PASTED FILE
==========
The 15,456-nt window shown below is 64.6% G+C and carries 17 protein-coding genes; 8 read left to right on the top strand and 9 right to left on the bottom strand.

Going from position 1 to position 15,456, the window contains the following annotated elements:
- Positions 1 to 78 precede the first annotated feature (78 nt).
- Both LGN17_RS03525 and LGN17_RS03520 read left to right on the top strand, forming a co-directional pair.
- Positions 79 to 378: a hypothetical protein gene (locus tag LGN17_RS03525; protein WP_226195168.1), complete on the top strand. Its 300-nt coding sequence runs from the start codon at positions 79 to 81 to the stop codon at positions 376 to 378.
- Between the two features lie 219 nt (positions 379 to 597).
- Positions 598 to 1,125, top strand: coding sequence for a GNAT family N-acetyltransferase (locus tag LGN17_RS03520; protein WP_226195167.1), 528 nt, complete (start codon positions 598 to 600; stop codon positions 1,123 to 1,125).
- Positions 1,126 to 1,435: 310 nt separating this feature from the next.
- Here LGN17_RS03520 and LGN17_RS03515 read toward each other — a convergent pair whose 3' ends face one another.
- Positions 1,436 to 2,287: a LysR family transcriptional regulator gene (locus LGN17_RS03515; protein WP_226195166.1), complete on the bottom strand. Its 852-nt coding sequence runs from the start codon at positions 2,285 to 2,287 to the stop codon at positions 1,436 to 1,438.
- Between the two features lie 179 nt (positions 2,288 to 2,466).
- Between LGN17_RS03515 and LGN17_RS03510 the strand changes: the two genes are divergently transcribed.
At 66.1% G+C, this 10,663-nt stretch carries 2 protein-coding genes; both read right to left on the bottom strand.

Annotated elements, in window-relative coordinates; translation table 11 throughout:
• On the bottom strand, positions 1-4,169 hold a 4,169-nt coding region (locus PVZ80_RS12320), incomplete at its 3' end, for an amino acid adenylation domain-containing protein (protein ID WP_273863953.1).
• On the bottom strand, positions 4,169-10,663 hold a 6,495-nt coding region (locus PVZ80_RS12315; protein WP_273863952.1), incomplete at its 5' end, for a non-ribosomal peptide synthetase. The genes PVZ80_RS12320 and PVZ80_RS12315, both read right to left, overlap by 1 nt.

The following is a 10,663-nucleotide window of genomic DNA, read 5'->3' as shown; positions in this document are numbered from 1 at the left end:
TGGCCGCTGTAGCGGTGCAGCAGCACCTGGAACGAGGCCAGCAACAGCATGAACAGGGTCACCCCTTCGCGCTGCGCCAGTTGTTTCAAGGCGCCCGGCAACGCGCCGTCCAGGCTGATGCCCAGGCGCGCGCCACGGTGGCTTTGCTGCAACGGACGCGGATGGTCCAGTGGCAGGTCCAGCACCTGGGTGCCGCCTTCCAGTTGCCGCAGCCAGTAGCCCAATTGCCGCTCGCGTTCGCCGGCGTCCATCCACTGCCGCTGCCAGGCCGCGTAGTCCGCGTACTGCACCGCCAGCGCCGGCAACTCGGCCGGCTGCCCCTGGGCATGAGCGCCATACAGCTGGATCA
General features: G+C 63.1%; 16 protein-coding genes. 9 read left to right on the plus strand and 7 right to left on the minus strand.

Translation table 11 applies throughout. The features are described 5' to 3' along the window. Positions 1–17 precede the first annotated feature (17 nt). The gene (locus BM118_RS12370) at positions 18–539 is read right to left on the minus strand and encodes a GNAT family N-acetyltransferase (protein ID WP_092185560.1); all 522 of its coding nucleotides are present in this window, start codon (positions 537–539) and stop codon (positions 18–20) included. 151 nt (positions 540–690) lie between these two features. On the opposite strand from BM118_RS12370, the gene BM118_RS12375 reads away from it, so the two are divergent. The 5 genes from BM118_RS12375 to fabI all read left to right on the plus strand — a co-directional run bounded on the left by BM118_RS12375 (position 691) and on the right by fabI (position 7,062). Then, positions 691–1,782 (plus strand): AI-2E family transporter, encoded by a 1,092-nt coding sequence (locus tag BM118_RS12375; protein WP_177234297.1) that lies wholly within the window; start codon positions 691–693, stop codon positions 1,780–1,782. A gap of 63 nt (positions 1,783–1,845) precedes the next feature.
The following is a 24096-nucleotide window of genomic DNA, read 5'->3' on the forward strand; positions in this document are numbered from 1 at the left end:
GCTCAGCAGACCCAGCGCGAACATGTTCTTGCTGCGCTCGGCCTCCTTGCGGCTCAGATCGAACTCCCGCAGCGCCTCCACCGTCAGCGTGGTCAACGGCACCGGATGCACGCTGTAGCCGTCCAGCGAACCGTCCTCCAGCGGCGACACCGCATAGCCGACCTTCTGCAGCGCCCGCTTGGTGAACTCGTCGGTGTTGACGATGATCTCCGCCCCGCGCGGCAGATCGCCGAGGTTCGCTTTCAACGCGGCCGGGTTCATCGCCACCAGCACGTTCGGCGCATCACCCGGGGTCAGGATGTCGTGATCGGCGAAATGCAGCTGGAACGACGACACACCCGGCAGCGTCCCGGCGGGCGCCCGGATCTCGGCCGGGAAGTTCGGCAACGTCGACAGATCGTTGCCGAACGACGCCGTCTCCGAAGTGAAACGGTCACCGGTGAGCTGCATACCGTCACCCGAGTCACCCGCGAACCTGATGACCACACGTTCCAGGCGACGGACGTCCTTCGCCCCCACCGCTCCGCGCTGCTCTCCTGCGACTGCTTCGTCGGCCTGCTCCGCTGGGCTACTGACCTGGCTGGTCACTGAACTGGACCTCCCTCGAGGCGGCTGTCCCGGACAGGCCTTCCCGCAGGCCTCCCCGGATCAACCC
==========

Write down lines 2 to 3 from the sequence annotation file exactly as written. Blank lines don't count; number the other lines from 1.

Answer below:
Going from position 1 to position 15,456, the window contains the following annotated elements:
- Positions 1 to 78 precede the first annotated feature (78 nt).